Larry Smith

President Bill Clinton implemented the (in)famous “Don’t Ask, Don’t Tell” (DADT) policy regarding gays and lesbians who served — or desired to serve — in the military. The policy, which later was expanded to “Don’t Ask, Don’t Tell, Don’t Pursue, Don’t Harass,” was in effect from February 1994 to September 2011. (Historically speaking, homosexual activity among active service members had been banned since the Revolutionary War.) While DADT did not undo this policy completely, it allowed gays and lesbians to serve unless they disclosed their sexuality or were convincingly “outed.” However, superior officers were no longer allowed to ask about service members’ sexuality.  

Some viewed DADT as Clinton’s “Solomon-esque” compromise between religiously conservative Americans on one hand, and an increasingly vocal (and influential) LGBTQ community on the other. Neither side was completely satisfied — which is often the nature of compromises. (I am aware that this situation is much more nuanced than “two sides”; I use this terminology for the sake of simplicity and brevity.) President Obama repealed DADT as of September 20, 2011, clearing the way for gays and lesbians to serve proudly and openly. 

Speaking of King Solomon, a de facto version of DADT has long been the policy of the Black church. As is true with most of us who were reared in church, I vividly recall various members who were obviously gay — or who people strongly assumed were gay. (Many of them were music directors or choir members.) Pastors tended to ignore these members’ sexuality, as did most everyone else in the church. In fact, in-depth discussions of sexuality of any type were generally avoided. The exception, of course, was when preachers inveighed against homosexuality during sermons (e.g., “It was Adam and Eve, not Adam and Steve”). 

While the Bible identifies multiple sexual sins, the sad reality is that homosexuality tended to be — and often still is — singled out more frequently than others. (As I would begin to understand, there were myriad reasons for this fact.) Unfortunately, space constraints will not allow me to express nearly as much as I would like to regarding this theologically, socially and emotionally fraught topic. Thus, I will offer a few thoughts and then patiently wait for the inexorable blowback — from “both sides.”

To begin, the Bible clearly identifies homosexual activity as sinful. Whether one believes it should be identified as such is not the point; any plain and intellectually honest understanding of the Bible (in both the Old Testament and the New Testament) leads to this conclusion. (Importantly, it is not clear whether being gay is a sin; the textual focus is on behavior.) Similarly, even if one does not believe in the concept of “sin,” the Bible expressly, repeatedly and unmistakably advances this notion. There is even a branch of theological study — hamartiology — that focuses on the advent, nature and consequences of sin. Indeed, there is no soteriology (i.e., the doctrine salvation wrought by Christ) without hamartiology. 

My purpose herein is expressly not to argue the “rightness” or “wrongness” of homosexual behavior, despite the biblical proscriptions against it; I am merely asserting that such is the case. (I understand that, despite the objective clarity of this statement, I will be accused of advocating discrimination.) Further, there are those who argue that the Bible identifies many sins — such as the wearing of wool and linen together, eating pork, etc. — to which Christians pay little (or no) attention. The problem with this argument is that Christians, based upon the dicta of both Jesus Christ and Apostle Paul, are not to adhere to most of the prohibitions of the Mosaic Law. Many people advance such arguments out of genuine ignorance; others do so out of genuine intellectual dishonesty.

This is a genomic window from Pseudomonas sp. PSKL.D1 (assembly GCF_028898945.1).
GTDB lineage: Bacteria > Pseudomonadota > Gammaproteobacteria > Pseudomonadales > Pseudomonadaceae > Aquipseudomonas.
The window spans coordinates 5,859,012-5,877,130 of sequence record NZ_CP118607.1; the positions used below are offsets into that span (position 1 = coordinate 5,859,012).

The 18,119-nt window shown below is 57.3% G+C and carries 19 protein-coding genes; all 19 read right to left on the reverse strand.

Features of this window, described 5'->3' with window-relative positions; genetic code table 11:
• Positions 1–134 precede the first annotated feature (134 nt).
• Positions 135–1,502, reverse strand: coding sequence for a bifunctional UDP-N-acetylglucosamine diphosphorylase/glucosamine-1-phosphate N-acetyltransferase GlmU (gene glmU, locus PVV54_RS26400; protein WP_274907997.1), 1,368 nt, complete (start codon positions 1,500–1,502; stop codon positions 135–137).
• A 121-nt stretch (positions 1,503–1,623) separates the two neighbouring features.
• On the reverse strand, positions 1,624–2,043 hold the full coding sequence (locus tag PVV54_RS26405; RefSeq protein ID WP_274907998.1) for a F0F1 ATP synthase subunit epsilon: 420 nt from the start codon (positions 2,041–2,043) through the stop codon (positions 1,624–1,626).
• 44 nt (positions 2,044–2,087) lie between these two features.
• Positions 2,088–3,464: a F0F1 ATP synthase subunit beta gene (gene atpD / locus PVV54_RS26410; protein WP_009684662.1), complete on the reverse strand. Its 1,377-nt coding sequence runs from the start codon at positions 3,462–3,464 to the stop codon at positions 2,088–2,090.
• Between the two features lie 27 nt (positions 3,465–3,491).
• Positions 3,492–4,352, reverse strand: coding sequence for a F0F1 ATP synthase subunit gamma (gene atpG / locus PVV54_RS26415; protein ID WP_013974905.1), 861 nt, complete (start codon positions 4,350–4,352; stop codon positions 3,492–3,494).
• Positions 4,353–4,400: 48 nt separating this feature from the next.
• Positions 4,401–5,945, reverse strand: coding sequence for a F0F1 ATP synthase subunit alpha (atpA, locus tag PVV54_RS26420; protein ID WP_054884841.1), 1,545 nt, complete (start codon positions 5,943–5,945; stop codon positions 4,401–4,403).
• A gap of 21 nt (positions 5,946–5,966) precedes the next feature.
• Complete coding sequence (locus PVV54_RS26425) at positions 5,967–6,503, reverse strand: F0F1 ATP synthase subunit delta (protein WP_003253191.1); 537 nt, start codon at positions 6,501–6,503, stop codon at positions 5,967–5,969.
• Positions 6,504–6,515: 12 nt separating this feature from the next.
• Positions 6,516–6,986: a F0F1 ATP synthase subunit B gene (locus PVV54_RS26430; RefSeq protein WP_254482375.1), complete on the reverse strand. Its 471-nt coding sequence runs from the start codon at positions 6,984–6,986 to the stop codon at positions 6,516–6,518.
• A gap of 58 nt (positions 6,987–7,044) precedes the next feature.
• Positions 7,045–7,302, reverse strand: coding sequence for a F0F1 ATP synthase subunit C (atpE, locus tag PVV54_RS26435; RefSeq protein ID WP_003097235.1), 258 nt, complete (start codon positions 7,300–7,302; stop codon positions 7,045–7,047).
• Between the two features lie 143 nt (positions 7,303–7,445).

The Black church grapples with a wide range of challenges regarding sex (e.g., non-marital sex, adultery, sexual orientation, gender identity, rape and predation within the church, pedophilia, etc.) Though the issue of sex — and sexual misdeeds — often dominate headlines, it is just one of the seemingly innumerable minefields (and mind-fields) through which church leaders must navigate. 

Further, “love the sinner, hate the sin” is a much-maligned aphorism. Yet, it is the sine qua non — the essential element — of the Gospel message. Why? First, if there were no such thing as “sin,” there would be no need for the One (i.e., Jesus Christ) who redeemed humanity from the consequences of sin (i.e., hell). Second, the “greatest commandment” is to love God with all our heart, mind, soul and strength. The corollary is to love our neighbors as we love ourselves. Thus, while “love the sinner, hate the sin” has been applied far too narrowly in the past, its centrality to Christianity cannot be overstated — or dismissed. It applies equally to every thought or act that the Bible identifies as sin. Period.

Finally, it is imperative not to conflate affirmation with love. 1 Corinthians 13 is, in my view, the greatest explication of the importance, nature and application of love ever conceived. It is as uncompromising as it is clear. Nowhere does it offer us an “out” for failing to love each other; and nowhere does it offer us an “in” to affirm that which the Bible identifies as sin. I do not view any sexual sin as worse than any other — including my adultery that ultimately led to my divorce. And I genuinely love my LGBTQ brothers and sisters, binary or otherwise, as I do every member of the human family. 

Larry Smith is a community leader. Contact him at

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